Another factor that makes it difficult to forecast our future happiness is that most of us are rationalizers. We expect to feel devastated if our spouse leaves us or if we get passed over for a big promotion at work.
But when things like that do happen, it’s soon, “She never was right for me,” or “I actually need more free time for my family.” People have remarkable talent for finding ways to soften the impact of negative events. Thus they mistakenly expect such blows to be much more devastating than they turn out to be.
Q. SO, IF WE DIDN’T HAVE THESE MECHANISMS, WOULD WE BE TOO DEPRESSED TO GO ON?
A. There may be something to that. People who are clinically depressed often seem to lack the ability to reframe events. That suggests that if the rest of us didn’t have this, we might be depressed as well.
Q. AS THE AUTHOR OF A BEST SELLER ABOUT HAPPINESS, DO YOU HAVE ANY ADVICE ON HOW PEOPLE CAN ACHIEVE IT?
A. I’m not Dr. Phil.
We know that the best predictor of human happiness is human relationships and the amount of time that people spend with family and friends.
We know that it’s significantly more important than money and somewhat more important than health. That’s what the data shows. The interesting thing is that people will sacrifice social relationships to get other things that won’t make them as happy — money. That’s what I mean when I say people should do “wise shopping” for happiness.
Another thing we know from studies is that people tend to take more pleasure in experiences than in things. So if you have “x” amount of dollars to spend on a vacation or a good meal or movies, it will get you more happiness than a durable good or an object. One reason for this is that experiences tend to be shared with other people and objects usually aren’t.
Q. HAVE YOU JUST EXPRESSED A VERY ANTI-AMERICAN IDEA?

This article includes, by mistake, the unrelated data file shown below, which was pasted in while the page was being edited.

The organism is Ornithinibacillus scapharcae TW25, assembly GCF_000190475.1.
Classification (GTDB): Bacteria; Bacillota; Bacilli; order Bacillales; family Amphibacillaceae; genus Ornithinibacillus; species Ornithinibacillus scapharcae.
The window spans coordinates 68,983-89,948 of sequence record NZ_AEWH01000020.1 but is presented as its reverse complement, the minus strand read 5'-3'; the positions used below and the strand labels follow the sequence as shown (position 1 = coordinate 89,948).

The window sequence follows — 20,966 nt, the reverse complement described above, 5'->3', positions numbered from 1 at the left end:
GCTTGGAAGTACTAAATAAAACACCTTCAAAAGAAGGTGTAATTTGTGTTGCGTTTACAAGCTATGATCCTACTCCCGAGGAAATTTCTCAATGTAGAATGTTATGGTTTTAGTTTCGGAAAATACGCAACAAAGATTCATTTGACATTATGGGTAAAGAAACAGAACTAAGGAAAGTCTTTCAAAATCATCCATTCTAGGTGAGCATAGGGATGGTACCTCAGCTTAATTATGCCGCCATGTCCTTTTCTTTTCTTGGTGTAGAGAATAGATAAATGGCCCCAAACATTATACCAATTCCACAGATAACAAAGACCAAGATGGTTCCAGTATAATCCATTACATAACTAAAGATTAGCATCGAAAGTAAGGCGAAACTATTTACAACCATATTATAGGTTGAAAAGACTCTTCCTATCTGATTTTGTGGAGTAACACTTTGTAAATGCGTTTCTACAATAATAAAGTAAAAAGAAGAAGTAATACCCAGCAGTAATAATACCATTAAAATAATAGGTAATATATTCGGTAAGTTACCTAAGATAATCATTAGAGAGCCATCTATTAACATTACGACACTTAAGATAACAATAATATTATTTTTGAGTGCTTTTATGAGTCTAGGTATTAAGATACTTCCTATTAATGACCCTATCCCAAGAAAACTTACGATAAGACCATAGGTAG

A. Oh, you can spend lots of money on experiences. People think a car will last and that’s why it will bring you happiness. But it doesn’t. It gets old and decays. But experiences don’t. You’ll “always have Paris” — and that’s exactly what Bogart meant when he said it to Ingrid Bergman. But will you always have a washing machine? No.
Today, I’m going to Dallas to meet my wife and I’m flying first class, which is ridiculously expensive. But the experience will be far more delightful than a new suit. Another way I follow what I’ve learned from data is that I don’t chase dollars now that I have enough of them, because I know that it will take a very large amount of money to increase my happiness by a small amount.
You couldn’t pay me $100,000 to miss a play date with my granddaughters.
And that’s not because I’m rich. That’s because I know that a hundred grand won’t make me as happy as nurturing my relationship with my granddaughters will.
Q. SO YOU HOLD WITH THE NOTION THAT “MONEY CAN’T BUY YOU HAPPINESS”?
A. I wouldn’t say that. The data says that with the poor, a little money can buy a lot of happiness. If you’re rich, a lot of money can buy you a little more happiness. But in both cases, money does it.
Q. ARE YOU, DAN GILBERT, HAPPY?
A. I am. I think good things are happening to me and will continue. I am not optimistic about the rest of the species, but I’m so blessed, it’s almost scary. I’m sorry to disappoint you, but I have a wildly sunny disposition. I love to laugh. My book is full of jokes.